Steve Meyer, Vail’s first dentist, kept the town smiling
VAIL — Vail’s first dentist, Steve Meyer, was a guy’s guy and a car guy. He was also Kathy’s guy.
He and his wife, Kathy Meyer, had huge garage. Steve Meyer’s garage was finished long before the house was, and he filled it with the most amazing cars you can imagine, and motorcycles and skis …
“Anything that went fast, with or without a motor,” Kathy Meyer said.
Not only did Steve Meyer live a long time, he lived. He died a few weeks ago.
“Steve was important to all of us, and for so many reasons,” said longtime Vailite Bill Hanlon.
But before we can tell you that story, we have to tell you this story.
In those days …
Steve grew up water skiing in Wisconsin, drove race cars and was a ski racer.
He was an Air Force captain and a dentist — he started a dental practice in Boulder. He was also an avid skier. As so many others, he was in the mountains all the time, especially in Vail.
When Vail was still a rough and tumble place with dirt streets, the town had a medical clinic long before there was a hospital. This was the mid 1960s and Vail was trying to recruit a full-time dentist. Dr. Tom Steinberg had become Vail’s first full-time physician, followed closely by Dr. Jack Eck, fresh off a stint in Vietnam.
“It was quite a time in the town’s history,” Eck said. “The streets were not paved and people tied their horses up to the business fronts at the time.”
But they really needed a dentist, Eck explained.
Steve Meyer became Vail’s third medical professional and first dentist.
“It was a really tight community,” Kathy Meyer said.
Of the three, whoever drove the ambulance home that night was on call.
Flo Steinberg, Tom Steinberg’s wife, used to drive the ambulance to Leadville to buy groceries.
So Vail had a dentist, but people still called Eck. There was one 3 a.m. call from a patient with a toothache:
“Have you thought of calling a dentist?” Eck asked.
“I can’t call a dentist, it’s 3 o’clock in the morning!” the patient replied.
Work hard, play hard
Steve Meyer had an office in the same clinic, where he treated patients and cooked up schemes for general fun-having. Those schemes usually involved skiing, race cars and horses and piloting all of them at speeds which might make you wonder how well he, a highly trained medical professional, had honed his sense of self-preservation.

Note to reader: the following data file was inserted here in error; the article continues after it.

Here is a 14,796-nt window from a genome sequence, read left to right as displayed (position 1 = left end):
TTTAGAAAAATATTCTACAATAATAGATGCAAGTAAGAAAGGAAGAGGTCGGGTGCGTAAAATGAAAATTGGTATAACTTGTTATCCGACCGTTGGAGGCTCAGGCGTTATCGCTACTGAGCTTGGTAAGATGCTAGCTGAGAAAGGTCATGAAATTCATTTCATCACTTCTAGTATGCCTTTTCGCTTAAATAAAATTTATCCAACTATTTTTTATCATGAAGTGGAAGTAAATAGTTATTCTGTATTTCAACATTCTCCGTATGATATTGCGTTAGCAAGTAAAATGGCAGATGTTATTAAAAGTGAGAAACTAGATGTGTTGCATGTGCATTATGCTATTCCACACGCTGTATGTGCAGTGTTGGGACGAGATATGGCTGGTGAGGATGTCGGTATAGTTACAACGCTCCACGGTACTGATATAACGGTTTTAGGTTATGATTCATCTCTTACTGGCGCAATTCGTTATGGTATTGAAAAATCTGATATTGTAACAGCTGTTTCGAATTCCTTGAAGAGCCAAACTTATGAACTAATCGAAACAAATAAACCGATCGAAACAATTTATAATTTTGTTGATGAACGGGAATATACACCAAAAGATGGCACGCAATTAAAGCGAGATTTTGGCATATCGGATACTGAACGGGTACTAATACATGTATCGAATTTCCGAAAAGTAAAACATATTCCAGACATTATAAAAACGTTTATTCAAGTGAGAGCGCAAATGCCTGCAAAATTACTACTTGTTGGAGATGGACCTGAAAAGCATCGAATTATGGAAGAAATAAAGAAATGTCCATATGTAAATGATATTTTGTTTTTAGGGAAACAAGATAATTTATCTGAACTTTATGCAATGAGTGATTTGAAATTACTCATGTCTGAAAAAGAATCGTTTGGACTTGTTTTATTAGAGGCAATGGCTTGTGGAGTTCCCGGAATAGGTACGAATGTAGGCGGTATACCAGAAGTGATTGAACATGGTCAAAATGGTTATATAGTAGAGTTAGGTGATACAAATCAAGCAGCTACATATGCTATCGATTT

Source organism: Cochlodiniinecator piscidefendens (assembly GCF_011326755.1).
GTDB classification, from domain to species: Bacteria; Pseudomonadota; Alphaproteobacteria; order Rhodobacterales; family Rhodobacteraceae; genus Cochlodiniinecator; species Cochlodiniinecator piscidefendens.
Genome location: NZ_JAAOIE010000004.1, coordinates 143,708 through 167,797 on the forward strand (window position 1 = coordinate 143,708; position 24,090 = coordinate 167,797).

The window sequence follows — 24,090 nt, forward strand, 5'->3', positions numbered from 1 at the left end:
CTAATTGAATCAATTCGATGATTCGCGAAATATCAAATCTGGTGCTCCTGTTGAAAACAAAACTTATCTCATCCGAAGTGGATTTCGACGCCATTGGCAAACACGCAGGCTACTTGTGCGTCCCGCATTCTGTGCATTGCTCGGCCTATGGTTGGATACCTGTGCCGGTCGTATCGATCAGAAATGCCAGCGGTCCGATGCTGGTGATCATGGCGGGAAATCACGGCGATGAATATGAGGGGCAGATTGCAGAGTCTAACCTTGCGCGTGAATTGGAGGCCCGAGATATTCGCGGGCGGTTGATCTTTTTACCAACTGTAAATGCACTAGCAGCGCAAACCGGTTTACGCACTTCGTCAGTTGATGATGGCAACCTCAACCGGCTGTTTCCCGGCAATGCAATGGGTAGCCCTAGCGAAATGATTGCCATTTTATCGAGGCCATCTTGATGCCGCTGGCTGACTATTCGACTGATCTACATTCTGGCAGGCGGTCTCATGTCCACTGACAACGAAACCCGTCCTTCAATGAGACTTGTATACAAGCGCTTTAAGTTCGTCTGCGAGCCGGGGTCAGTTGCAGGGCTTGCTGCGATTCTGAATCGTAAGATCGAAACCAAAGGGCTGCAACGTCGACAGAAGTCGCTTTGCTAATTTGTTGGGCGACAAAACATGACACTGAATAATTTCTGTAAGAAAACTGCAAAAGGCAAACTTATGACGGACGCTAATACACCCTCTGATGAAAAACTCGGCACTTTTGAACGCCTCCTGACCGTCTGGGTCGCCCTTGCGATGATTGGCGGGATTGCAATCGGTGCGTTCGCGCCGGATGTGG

“He was a colorful guy, but not a flake,” Eck said. “We were here to have fun, but we also worked hard.”
For the Vail town race series, businesses and bars put together teams with names like the Downhill Debutantes.
“He was exceptionally bright, but not political. He was a big part of the town in those early days. He loved to ski and did very well in the town races,” Eck said.
Everyone did everything in those days. Steve taught skiing and was involved in Ski Club Vail.
Steve and Kathy Meyer started the Colorado Grand and Kathy ran the Jerry Ford Invitational. Steve drove in the Colorado Grand and golfed in the JFI.
Steve Meyer took care of business and was one of the early investors in the land at the bottom of Beaver Creek.
Eventually Steve Meyer headed down the mountain to Denver become a professor at the University of Colorado dental school. He taught classes four days a week, starting the comprehensive care program — how to run practices. On Fridays, CU allowed faculty to see patients, and many Vail locals made the trek to Denver.
When he moved to Denver, Steve Meyer sold his practice in to Dr. Ronald Zastrow. Ronald’s son, Dr. Ryan Zastrow, was one of Steve Meyer’s students, Kathy Meyer said.
Steve and Kathy Meyer bought a boat and sailed anywhere the breeze took them for a couple of years. But Vail was always right on the horizon, so they were never gone for long.
Kathy Meyer loves horses and Steve Meyer loved Kathy. Kathy trained Arabian horses at Berry Creek Ranch in Edwards, they bought 40 acres in Ridgway and eventually they migrated to Lexington, Kentucky, where she took a position in an equestrian organization.
How fast does it go?
Steve Meyer was a car fanatic.
“He was an incredibly knowledgeable collector, especially about all kinds of pre-war race cars,” Kathy Meyer said.
He raced Formula V cars and collected and restored vintage race cars.
He beat Augie Pabst in the Road America Ferrari Challenge. He rode and raced motorcycles at Daytona, raced a Bugatti, owned and raced a Ford GT-40 he bought as a street car, he won the Bugatti challenge at Laguna Seca and raced the Ford GT-40 in Steamboat Springs.
“He owned scores of significant cars, but the Ford GT-40 and his Bugatti were his favorites,” Kathy Meyer said.
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